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Finally, the transtheoretical model proposes five stages of change: precontemplation, contemplation, preparation for action, action, and maintenance. These five stages illustrate health behavior. The transtheoretical model can be viewed more as an outcome of health promotion rather than a theory underlying health promotion strategies. However, the theoretical model can inform best practices in health promotion by nurses who work directly with clients. The theory helps health care workers evaluate the effectiveness of health promotion programs.
While each of these four theories should ultimately be integrated and synthesized into a model for health promotion, I will focus on the Health Belief Model and the Motivational Interviewing Model to demonstrate direct, specific ways nurses can contribute to health promotion in their practices.
Integration of Theory with Nursing Practice
The Health Belief Model shows why individuals make the health-related choices they do. For example, young people are far less likely to perceive the long-term threats from behaviors like smoking, doing drugs, drinking, engaging in unprotected sex, and eating junk food. Similarly, an individual who believes that diabetes does not run in their family and therefore fails to eat properly might be making choices that impact personal health and well-being. I perceive the Health Belief Model as a means of understanding client behavior and client choices rather than as a suggestion for direct intervention. In keeping also with the Motivational Interviewing model, I would incorporate the Health Belief Model into my practice by simply listening to and understanding client beliefs. From this compassionate perspective, it is likely that clients may at least come to embrace their choices and take responsibility for any possible health-related consequences.
Barriers to Health Promotion
Barriers to health promotion include financial, communications, and legislative issues. Financial barriers to health promotion are among the most significant. Many health promotion organizations lack the requisite funding to achieve intended public or personal health objectives. Health care institutions and clinics likewise lack unlimited funding by which they can produce publications, implement free programs for clients, or hire health promotion specialists. These barriers are especially relevant in terms of social and economic class issues. Clients who are poor have less access to health promotion materials, making health an important political issue.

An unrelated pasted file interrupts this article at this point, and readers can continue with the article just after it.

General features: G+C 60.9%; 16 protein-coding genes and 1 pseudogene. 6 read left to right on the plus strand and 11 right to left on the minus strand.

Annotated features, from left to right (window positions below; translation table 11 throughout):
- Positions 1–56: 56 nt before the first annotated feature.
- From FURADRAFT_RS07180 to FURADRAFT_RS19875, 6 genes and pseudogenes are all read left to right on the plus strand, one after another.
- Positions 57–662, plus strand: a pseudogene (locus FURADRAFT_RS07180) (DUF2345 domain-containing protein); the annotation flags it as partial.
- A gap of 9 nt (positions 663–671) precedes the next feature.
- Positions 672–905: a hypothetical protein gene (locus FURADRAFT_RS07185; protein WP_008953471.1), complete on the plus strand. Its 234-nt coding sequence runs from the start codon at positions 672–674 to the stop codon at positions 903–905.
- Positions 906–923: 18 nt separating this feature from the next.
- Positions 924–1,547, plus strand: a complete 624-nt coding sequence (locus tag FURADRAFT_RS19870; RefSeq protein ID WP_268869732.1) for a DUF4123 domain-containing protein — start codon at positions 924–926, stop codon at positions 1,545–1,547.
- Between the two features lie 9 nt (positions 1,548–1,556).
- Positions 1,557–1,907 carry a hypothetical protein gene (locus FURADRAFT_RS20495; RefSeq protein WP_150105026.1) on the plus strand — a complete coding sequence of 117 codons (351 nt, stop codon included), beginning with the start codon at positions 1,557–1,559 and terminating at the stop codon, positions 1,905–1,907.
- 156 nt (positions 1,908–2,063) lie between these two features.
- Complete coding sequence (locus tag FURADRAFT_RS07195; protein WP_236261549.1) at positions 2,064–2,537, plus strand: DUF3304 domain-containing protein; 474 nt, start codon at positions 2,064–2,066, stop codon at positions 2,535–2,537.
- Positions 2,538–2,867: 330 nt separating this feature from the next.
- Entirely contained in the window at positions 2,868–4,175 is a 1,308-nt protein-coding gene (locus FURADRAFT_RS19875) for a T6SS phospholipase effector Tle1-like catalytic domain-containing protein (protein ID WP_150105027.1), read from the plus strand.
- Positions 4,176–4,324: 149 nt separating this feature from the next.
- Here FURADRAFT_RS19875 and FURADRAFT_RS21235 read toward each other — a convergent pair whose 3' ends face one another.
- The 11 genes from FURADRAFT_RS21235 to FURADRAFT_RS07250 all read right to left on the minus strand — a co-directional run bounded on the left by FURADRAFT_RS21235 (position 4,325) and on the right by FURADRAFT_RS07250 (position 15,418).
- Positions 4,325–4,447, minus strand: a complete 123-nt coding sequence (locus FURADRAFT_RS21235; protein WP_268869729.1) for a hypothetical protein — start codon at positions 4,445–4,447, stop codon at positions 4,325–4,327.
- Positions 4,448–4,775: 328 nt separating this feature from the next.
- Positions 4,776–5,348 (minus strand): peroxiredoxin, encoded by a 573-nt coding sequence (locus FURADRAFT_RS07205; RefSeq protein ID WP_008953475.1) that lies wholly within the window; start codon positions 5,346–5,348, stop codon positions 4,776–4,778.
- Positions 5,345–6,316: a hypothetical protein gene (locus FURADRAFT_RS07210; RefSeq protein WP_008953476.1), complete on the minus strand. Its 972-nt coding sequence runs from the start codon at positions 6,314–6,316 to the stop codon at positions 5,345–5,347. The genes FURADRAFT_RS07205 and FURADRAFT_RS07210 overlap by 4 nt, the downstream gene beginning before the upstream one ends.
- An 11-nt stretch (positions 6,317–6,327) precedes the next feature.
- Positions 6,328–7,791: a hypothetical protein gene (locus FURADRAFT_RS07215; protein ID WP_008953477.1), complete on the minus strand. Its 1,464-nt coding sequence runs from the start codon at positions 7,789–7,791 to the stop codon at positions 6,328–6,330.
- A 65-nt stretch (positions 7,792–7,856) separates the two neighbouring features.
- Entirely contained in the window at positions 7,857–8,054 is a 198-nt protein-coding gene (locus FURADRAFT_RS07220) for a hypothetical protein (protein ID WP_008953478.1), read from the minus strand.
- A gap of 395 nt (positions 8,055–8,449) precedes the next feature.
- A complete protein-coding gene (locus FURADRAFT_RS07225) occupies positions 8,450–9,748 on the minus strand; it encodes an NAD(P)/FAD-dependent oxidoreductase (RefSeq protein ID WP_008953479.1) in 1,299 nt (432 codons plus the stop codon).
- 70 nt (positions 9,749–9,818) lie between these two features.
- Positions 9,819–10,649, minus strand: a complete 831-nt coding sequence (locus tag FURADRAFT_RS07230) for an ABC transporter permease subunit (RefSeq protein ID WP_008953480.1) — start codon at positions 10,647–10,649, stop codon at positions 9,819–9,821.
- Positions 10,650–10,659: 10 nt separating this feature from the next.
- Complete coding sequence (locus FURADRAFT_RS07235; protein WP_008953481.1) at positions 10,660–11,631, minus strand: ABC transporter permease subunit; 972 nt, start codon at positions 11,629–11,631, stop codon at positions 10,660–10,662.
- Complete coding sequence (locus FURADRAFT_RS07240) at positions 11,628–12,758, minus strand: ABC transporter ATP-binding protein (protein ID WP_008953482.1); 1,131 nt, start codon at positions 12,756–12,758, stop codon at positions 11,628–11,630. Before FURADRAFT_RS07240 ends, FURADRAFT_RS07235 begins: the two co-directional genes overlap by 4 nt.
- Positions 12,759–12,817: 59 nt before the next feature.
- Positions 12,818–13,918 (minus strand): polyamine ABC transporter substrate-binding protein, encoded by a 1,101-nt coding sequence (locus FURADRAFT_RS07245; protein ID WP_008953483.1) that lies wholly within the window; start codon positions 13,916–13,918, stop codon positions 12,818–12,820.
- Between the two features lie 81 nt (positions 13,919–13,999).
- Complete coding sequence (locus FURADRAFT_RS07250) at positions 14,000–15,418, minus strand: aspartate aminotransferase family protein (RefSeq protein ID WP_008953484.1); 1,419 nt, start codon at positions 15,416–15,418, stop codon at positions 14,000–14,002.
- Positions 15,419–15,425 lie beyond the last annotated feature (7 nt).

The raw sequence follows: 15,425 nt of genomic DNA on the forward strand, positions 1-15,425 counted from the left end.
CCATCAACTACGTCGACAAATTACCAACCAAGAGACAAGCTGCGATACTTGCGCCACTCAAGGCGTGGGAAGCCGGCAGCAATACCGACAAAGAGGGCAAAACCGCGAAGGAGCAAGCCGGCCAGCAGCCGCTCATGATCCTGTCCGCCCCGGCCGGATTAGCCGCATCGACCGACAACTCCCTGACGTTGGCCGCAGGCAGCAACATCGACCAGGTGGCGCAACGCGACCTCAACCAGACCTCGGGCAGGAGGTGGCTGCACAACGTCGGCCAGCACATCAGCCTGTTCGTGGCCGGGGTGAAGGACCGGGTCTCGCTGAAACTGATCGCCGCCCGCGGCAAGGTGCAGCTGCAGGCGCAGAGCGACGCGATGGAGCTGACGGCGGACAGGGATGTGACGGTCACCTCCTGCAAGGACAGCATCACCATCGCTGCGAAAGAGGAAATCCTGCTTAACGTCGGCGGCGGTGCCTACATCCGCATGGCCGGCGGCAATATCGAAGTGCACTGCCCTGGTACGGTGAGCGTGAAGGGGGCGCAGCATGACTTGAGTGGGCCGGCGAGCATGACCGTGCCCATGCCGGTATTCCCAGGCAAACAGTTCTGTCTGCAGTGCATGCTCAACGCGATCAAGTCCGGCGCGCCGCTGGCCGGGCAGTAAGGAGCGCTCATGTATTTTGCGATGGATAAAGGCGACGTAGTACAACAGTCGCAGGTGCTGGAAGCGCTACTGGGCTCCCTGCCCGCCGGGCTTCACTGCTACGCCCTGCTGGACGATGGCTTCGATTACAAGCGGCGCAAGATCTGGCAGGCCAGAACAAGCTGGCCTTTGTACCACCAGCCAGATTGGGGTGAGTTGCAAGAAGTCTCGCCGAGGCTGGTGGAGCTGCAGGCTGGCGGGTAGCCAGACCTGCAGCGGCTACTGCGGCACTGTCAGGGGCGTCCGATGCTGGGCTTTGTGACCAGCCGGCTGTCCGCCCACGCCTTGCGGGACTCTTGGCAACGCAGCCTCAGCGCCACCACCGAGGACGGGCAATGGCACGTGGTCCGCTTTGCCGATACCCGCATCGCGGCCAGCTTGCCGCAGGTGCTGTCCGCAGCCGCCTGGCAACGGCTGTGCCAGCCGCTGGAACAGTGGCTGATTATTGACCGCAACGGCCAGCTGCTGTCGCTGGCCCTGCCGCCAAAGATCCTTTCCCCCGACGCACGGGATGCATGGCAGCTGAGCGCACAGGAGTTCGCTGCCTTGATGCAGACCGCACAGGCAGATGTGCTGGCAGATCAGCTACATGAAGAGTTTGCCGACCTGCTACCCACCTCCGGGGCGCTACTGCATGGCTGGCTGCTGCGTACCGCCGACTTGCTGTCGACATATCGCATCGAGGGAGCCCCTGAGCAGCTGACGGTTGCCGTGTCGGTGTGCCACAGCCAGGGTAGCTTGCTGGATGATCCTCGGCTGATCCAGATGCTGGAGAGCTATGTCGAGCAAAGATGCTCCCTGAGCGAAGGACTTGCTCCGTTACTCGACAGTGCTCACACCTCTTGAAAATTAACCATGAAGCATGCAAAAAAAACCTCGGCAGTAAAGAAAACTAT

The media must be recruited for health promotion. If no media outlets are available or if available outlets are uninterested in promoting health, then barriers to communication prevent health promotion. A lack of qualified health promotion specialists can also pose a communication barrier. Finally, legislative and legal issues can prevent health promotion. Legislation should ideally be promoting health, but often the interests of business trump the best interests of public health.
Evaluating and Assessing
Evaluating and assessing the effectiveness of any chosen theory or health promotion strategy requires both research and careful observation. As a nurse, I can observe changes in my clients. Working with the Transtheoretical Model, I even have a means of observing stages of change in individuals as well as whole communities. Researchers can gather statistical data that can be used to inform public policy and guide legislation.
When the financial, legal, and practical barriers to health promotion are removed, achieving public health goals becomes much easier. Health promotion is an ethical imperative. While improved funding and legislation is helpful, health promotion can begin right now: with a solid commitment to creating and maintaining healthy lifestyles and healthy communities. Nurses are at the forefront of health promotion, because we interact directly with clients as well as with health care administrators and health educators.
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